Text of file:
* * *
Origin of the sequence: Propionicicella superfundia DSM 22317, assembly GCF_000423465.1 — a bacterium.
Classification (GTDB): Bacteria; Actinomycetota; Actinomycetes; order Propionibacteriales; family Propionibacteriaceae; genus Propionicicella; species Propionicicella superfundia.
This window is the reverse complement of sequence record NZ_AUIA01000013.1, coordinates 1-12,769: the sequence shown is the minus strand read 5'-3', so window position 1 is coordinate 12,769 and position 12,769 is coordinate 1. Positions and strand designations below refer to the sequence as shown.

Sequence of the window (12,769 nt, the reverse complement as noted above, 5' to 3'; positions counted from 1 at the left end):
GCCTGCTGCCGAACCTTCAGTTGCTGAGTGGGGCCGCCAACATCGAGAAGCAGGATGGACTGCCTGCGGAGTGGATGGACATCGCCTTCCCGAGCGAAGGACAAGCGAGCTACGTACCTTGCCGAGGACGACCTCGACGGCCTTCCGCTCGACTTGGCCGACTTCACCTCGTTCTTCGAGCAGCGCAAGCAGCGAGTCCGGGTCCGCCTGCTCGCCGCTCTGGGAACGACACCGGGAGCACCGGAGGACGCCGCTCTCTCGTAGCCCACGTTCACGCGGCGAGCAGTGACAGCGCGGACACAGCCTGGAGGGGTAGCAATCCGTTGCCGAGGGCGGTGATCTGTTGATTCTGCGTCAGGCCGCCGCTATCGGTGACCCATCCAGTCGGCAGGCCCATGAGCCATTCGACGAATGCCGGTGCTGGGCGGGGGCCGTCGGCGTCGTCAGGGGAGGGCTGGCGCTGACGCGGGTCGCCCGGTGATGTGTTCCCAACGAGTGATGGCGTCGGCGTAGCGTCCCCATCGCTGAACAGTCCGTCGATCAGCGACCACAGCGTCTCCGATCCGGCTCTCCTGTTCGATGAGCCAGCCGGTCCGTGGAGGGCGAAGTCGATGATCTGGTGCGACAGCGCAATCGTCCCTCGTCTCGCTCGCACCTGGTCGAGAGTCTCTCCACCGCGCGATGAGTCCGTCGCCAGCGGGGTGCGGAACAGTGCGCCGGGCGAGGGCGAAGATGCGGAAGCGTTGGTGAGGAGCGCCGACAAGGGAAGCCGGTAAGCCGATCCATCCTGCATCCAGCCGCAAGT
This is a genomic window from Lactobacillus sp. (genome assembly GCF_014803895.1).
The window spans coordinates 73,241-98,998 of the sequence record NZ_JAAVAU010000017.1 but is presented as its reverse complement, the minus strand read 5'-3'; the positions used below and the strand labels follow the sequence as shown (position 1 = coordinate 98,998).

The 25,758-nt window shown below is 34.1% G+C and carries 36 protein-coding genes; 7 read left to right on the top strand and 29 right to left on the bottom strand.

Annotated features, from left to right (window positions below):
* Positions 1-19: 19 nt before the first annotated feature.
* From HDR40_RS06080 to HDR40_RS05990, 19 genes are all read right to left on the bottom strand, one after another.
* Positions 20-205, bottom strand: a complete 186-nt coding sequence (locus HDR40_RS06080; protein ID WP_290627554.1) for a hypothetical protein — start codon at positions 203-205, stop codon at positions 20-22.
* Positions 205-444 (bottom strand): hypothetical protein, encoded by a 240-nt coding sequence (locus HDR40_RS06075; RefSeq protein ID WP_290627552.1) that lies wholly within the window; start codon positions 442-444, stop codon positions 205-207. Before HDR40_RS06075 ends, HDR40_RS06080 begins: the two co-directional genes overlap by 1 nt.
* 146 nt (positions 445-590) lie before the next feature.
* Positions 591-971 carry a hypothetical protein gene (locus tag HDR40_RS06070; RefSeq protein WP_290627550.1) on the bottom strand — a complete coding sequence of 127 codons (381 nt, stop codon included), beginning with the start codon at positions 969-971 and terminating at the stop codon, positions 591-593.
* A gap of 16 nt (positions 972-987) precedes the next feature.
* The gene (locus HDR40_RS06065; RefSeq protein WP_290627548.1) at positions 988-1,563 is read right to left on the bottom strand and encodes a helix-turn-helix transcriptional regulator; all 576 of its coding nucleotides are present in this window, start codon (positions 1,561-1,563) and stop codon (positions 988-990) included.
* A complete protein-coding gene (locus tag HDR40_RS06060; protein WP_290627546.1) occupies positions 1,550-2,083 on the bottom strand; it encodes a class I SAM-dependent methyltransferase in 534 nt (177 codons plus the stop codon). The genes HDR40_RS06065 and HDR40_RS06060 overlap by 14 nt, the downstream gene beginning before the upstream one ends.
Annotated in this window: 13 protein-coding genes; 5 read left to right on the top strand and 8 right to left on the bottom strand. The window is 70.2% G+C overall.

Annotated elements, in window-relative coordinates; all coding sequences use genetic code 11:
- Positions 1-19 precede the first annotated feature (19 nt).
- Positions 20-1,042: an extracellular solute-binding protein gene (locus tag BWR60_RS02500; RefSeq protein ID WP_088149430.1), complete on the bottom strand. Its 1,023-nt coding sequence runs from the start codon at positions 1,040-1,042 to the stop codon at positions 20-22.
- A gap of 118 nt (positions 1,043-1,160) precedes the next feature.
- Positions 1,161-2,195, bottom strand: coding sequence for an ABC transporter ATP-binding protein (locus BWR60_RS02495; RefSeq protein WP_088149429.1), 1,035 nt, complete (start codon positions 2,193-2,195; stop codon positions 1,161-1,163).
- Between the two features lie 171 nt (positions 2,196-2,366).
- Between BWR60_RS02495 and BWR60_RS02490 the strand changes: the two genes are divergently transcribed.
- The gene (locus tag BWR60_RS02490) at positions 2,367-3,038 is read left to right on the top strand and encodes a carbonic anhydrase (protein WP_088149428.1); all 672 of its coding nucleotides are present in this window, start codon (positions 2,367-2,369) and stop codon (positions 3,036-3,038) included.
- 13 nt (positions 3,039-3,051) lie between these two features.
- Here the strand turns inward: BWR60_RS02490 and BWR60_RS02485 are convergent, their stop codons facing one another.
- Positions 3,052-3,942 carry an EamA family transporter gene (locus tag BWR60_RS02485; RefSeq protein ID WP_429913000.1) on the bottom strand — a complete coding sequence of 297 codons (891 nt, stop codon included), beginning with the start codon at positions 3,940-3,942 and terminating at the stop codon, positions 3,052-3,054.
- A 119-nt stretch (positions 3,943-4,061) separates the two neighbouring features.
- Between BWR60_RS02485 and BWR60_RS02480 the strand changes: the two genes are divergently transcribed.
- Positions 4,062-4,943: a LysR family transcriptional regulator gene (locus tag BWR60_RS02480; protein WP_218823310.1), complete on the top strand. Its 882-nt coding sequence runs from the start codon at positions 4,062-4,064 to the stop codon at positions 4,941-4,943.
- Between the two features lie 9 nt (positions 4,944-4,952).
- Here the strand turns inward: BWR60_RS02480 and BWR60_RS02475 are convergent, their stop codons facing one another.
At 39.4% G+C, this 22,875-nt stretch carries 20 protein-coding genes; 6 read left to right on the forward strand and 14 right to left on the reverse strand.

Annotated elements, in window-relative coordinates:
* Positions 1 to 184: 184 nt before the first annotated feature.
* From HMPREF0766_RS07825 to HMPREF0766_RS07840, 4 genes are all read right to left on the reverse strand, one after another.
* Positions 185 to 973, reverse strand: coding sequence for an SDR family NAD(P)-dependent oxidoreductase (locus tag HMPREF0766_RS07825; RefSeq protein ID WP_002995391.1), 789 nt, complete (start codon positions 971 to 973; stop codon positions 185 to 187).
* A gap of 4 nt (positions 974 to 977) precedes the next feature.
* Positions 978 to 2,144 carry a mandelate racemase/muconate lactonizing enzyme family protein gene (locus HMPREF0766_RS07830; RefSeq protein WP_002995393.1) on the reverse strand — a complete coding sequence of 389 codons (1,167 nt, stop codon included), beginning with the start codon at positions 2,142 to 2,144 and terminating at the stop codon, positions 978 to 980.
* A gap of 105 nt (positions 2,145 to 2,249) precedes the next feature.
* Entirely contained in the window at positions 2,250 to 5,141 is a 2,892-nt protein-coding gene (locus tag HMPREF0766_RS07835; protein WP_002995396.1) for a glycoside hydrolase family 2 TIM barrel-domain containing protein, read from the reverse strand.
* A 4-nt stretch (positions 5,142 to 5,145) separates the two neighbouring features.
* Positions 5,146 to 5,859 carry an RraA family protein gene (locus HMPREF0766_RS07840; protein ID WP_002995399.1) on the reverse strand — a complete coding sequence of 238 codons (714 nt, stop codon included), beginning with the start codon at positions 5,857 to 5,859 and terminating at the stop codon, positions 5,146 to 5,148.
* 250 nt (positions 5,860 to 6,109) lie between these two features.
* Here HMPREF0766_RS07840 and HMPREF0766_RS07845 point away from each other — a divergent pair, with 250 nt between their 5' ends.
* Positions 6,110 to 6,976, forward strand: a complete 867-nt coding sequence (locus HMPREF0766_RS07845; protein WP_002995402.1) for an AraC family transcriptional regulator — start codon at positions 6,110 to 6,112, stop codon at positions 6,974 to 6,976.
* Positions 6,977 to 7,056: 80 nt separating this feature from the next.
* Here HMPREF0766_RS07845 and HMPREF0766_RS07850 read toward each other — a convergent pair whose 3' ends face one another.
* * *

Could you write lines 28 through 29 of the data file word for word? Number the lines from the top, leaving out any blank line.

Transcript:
- 13 nt (positions 3,039-3,051) lie between these two features.
- Here the strand turns inward: BWR60_RS02490 and BWR60_RS02485 are convergent, their stop codons facing one another.